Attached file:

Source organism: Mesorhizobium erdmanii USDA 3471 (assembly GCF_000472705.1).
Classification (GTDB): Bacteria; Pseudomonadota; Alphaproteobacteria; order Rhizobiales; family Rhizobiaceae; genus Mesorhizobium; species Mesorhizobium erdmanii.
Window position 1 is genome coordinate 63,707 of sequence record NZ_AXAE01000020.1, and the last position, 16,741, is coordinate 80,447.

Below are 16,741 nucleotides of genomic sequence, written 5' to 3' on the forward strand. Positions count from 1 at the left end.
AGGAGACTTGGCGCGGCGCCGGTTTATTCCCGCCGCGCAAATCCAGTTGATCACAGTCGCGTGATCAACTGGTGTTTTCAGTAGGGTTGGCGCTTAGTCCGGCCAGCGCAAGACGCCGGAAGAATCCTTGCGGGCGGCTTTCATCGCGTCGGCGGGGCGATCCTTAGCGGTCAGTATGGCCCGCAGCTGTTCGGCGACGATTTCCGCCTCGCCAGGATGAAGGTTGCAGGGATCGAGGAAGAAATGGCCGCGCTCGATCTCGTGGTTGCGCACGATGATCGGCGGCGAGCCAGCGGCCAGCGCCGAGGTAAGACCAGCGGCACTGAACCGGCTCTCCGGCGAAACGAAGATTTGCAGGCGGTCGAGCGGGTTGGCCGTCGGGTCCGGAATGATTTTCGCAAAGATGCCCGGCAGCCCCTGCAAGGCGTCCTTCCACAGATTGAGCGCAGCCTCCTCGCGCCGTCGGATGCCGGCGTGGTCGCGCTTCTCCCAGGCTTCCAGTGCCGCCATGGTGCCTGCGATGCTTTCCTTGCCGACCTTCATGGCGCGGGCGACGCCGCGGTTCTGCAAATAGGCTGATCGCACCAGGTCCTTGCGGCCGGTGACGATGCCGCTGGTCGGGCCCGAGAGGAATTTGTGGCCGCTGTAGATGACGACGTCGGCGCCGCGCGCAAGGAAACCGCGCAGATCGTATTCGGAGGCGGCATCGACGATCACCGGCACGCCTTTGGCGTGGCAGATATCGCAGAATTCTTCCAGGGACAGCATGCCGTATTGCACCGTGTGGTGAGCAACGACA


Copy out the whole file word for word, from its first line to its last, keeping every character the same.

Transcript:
Source organism: Mesorhizobium erdmanii USDA 3471 (assembly GCF_000472705.1).
Classification (GTDB): Bacteria; Pseudomonadota; Alphaproteobacteria; order Rhizobiales; family Rhizobiaceae; genus Mesorhizobium; species Mesorhizobium erdmanii.
Window position 1 is genome coordinate 63,707 of sequence record NZ_AXAE01000020.1, and the last position, 16,741, is coordinate 80,447.

Below are 16,741 nucleotides of genomic sequence, written 5' to 3' on the forward strand. Positions count from 1 at the left end.
AGGAGACTTGGCGCGGCGCCGGTTTATTCCCGCCGCGCAAATCCAGTTGATCACAGTCGCGTGATCAACTGGTGTTTTCAGTAGGGTTGGCGCTTAGTCCGGCCAGCGCAAGACGCCGGAAGAATCCTTGCGGGCGGCTTTCATCGCGTCGGCGGGGCGATCCTTAGCGGTCAGTATGGCCCGCAGCTGTTCGGCGACGATTTCCGCCTCGCCAGGATGAAGGTTGCAGGGATCGAGGAAGAAATGGCCGCGCTCGATCTCGTGGTTGCGCACGATGATCGGCGGCGAGCCAGCGGCCAGCGCCGAGGTAAGACCAGCGGCACTGAACCGGCTCTCCGGCGAAACGAAGATTTGCAGGCGGTCGAGCGGGTTGGCCGTCGGGTCCGGAATGATTTTCGCAAAGATGCCCGGCAGCCCCTGCAAGGCGTCCTTCCACAGATTGAGCGCAGCCTCCTCGCGCCGTCGGATGCCGGCGTGGTCGCGCTTCTCCCAGGCTTCCAGTGCCGCCATGGTGCCTGCGATGCTTTCCTTGCCGACCTTCATGGCGCGGGCGACGCCGCGGTTCTGCAAATAGGCTGATCGCACCAGGTCCTTGCGGCCGGTGACGATGCCGCTGGTCGGGCCCGAGAGGAATTTGTGGCCGCTGTAGATGACGACGTCGGCGCCGCGCGCAAGGAAACCGCGCAGATCGTATTCGGAGGCGGCATCGACGATCACCGGCACGCCTTTGGCGTGGCAGATATCGCAGAATTCTTCCAGGGACAGCATGCCGTATTGCACCGTGTGGTGAGCAACGACA